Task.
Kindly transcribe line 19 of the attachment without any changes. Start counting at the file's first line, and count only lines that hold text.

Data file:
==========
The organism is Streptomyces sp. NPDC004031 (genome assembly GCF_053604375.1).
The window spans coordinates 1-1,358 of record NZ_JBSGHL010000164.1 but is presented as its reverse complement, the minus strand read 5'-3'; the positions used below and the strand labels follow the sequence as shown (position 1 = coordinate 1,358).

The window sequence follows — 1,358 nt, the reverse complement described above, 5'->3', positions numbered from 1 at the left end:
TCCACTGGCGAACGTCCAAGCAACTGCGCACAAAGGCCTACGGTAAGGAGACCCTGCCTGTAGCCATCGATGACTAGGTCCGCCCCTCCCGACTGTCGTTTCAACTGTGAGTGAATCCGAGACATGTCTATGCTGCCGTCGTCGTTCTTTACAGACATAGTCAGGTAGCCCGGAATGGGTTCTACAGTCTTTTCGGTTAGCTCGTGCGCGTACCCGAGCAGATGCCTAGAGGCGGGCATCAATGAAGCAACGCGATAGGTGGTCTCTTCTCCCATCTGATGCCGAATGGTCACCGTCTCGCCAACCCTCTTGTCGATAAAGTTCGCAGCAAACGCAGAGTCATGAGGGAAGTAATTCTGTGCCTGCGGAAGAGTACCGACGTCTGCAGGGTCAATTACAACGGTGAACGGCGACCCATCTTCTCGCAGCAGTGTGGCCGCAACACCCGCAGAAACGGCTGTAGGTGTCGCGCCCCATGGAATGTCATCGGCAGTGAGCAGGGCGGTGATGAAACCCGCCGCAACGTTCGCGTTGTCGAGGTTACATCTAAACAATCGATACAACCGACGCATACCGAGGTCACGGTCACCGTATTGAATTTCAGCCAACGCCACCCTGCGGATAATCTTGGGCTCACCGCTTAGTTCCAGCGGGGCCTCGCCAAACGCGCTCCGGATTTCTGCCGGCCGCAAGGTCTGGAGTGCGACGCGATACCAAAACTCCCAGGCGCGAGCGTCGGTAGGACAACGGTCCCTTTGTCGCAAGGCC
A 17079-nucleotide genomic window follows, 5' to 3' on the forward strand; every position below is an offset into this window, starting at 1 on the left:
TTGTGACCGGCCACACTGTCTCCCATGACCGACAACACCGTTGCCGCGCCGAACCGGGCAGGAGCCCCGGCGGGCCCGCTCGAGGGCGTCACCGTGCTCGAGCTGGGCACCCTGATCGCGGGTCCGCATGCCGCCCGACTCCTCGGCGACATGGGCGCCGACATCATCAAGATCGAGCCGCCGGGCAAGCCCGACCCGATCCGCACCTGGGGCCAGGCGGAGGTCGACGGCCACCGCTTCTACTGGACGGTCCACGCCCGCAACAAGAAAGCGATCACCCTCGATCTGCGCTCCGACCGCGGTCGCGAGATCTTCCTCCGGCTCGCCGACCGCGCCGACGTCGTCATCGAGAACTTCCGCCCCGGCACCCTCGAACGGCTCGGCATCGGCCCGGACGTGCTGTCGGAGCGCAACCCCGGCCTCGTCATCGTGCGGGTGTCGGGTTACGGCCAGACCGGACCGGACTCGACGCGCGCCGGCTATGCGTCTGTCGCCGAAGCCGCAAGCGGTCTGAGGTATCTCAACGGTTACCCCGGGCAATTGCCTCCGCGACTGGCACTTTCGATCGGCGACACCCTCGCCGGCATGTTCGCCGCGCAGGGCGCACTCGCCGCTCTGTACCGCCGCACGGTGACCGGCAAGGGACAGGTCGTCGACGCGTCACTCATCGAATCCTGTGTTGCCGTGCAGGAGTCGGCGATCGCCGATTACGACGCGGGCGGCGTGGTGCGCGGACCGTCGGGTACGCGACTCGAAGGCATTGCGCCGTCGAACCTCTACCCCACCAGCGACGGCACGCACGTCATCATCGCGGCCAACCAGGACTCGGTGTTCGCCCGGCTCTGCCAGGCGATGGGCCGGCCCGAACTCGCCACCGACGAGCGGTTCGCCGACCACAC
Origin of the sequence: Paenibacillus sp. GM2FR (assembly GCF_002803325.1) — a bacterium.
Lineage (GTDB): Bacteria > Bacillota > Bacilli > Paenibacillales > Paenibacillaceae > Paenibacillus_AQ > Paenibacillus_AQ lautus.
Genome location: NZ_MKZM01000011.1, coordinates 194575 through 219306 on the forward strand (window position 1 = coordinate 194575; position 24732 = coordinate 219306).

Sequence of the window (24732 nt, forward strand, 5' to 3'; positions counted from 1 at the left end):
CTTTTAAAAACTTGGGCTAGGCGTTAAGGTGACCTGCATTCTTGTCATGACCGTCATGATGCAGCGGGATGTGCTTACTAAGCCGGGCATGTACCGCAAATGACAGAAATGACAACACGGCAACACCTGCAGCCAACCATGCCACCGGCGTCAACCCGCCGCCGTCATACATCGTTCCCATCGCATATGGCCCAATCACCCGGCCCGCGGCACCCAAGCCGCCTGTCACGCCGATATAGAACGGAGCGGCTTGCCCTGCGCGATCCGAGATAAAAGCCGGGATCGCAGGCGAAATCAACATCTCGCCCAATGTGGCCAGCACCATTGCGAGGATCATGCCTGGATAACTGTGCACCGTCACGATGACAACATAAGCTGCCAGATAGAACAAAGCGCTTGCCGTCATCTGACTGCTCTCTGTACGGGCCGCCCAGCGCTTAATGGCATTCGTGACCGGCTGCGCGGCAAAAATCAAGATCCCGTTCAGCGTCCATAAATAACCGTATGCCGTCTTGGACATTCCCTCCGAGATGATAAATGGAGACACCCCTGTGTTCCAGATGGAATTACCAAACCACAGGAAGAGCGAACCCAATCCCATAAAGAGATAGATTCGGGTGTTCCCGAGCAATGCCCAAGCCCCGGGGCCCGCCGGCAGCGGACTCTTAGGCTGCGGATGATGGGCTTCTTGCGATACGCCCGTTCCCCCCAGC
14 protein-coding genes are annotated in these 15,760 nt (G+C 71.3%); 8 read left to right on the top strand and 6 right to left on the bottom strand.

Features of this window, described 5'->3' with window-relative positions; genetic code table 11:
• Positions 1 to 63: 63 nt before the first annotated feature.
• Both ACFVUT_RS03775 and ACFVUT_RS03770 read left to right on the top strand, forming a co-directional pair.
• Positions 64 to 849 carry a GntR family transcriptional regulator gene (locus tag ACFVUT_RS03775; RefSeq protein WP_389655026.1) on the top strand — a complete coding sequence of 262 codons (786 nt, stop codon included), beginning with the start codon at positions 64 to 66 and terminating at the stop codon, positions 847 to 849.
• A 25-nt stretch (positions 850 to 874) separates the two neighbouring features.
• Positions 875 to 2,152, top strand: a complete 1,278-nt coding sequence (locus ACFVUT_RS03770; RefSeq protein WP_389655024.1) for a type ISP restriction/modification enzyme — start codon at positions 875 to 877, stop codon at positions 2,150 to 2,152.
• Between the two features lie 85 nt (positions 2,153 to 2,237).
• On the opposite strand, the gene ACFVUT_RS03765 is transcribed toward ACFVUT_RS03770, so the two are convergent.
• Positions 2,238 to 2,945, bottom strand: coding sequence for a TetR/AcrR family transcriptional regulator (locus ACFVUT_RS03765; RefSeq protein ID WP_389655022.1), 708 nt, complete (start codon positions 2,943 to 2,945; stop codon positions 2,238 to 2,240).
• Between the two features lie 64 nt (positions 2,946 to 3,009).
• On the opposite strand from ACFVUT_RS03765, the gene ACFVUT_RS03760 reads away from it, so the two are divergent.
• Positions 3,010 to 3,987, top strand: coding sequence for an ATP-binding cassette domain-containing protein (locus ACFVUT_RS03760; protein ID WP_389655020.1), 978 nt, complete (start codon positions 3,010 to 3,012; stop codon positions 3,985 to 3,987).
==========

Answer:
• Between the two features lie 85 nt (positions 2,153 to 2,237).